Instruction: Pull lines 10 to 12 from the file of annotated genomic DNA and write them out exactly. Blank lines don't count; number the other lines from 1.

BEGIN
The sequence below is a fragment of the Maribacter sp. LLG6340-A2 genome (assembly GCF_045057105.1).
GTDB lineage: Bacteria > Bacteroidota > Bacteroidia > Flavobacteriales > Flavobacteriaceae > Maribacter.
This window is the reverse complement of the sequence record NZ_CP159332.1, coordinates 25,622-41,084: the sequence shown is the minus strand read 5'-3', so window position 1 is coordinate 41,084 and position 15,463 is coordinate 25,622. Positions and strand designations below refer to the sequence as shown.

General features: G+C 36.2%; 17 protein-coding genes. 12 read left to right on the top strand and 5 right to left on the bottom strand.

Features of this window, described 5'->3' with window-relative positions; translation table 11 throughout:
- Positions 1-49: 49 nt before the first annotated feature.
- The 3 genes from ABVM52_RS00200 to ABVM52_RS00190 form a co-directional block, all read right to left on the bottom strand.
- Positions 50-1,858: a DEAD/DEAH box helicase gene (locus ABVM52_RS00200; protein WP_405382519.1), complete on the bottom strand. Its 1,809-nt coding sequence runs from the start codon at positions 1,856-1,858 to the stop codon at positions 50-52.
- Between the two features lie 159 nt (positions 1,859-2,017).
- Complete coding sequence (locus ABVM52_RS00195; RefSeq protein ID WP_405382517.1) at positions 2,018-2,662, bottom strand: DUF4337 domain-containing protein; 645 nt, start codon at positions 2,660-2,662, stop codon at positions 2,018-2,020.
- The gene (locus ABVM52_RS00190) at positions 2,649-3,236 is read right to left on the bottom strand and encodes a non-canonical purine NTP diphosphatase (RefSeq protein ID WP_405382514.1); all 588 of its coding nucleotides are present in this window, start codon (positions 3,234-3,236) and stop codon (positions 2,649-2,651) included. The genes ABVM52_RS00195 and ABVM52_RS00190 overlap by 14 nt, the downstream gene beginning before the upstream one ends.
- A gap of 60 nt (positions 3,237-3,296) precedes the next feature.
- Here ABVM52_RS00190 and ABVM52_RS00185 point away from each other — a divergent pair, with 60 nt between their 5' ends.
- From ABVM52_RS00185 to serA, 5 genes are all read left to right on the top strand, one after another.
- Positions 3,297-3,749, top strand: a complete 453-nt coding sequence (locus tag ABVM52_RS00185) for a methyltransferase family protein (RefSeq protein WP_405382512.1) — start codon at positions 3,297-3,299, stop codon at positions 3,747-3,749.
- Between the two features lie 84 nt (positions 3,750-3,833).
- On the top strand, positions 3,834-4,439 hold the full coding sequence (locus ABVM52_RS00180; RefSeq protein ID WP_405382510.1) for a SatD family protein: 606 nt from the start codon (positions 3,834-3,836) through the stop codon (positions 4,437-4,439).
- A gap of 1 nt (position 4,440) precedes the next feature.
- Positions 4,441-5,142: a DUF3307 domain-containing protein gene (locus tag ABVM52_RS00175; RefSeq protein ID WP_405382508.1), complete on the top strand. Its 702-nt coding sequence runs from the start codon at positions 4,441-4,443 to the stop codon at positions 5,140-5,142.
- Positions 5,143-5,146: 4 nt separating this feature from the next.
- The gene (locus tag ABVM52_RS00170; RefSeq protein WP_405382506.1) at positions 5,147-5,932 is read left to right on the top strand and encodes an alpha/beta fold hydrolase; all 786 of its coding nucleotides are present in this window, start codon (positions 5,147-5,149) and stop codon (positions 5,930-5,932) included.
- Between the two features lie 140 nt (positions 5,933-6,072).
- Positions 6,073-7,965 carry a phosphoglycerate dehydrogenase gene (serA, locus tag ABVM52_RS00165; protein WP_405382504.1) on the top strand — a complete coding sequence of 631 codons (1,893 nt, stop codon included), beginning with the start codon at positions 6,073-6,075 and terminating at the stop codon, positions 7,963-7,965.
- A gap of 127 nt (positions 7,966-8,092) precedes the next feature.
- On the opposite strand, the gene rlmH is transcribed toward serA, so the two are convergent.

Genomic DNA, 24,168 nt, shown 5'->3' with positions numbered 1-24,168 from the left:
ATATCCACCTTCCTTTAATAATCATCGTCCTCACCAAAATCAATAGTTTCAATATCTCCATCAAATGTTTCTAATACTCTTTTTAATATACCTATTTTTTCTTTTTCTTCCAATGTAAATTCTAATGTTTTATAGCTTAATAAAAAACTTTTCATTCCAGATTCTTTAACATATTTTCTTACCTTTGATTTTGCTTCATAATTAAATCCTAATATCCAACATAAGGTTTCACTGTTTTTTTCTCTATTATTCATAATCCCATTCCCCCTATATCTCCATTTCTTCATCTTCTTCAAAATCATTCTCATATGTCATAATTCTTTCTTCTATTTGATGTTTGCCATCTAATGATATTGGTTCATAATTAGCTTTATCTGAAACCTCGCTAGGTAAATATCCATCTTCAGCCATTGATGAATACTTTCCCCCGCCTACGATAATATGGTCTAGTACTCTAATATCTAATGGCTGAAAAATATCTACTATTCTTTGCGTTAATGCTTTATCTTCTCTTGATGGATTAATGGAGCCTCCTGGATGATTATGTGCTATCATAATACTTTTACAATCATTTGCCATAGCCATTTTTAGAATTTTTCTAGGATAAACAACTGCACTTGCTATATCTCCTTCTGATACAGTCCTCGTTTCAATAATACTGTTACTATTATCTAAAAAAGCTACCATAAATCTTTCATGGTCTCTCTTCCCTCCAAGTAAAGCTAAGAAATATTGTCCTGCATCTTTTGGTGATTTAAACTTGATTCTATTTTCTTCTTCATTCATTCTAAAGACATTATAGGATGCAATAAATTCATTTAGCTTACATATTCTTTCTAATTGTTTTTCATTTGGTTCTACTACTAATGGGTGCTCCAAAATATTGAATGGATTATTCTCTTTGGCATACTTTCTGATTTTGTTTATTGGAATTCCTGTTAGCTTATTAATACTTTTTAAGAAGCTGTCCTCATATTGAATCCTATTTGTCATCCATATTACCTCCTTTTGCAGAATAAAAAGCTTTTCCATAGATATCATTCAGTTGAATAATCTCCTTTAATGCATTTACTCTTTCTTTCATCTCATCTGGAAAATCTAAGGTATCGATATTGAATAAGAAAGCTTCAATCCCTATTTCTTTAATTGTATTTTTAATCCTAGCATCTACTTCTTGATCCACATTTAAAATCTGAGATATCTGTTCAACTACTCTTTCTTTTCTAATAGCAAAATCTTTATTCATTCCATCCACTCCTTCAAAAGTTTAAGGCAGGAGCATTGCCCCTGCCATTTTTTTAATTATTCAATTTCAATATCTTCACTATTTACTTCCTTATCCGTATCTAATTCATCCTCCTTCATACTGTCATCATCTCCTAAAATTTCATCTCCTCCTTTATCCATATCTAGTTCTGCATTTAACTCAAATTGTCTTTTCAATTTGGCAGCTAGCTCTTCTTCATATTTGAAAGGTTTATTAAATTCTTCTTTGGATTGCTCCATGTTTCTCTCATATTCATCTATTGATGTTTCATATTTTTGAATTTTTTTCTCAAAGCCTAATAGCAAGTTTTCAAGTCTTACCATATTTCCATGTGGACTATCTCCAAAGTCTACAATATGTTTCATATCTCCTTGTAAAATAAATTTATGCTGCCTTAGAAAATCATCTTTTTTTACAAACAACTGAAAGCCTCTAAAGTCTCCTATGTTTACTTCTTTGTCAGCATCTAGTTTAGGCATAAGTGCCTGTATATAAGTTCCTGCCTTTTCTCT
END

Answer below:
- Complete coding sequence (locus ABVM52_RS00195; RefSeq protein ID WP_405382517.1) at positions 2,018-2,662, bottom strand: DUF4337 domain-containing protein; 645 nt, start codon at positions 2,660-2,662, stop codon at positions 2,018-2,020.
- The gene (locus ABVM52_RS00190) at positions 2,649-3,236 is read right to left on the bottom strand and encodes a non-canonical purine NTP diphosphatase (RefSeq protein ID WP_405382514.1); all 588 of its coding nucleotides are present in this window, start codon (positions 3,234-3,236) and stop codon (positions 2,649-2,651) included. The genes ABVM52_RS00195 and ABVM52_RS00190 overlap by 14 nt, the downstream gene beginning before the upstream one ends.
- A gap of 60 nt (positions 3,237-3,296) precedes the next feature.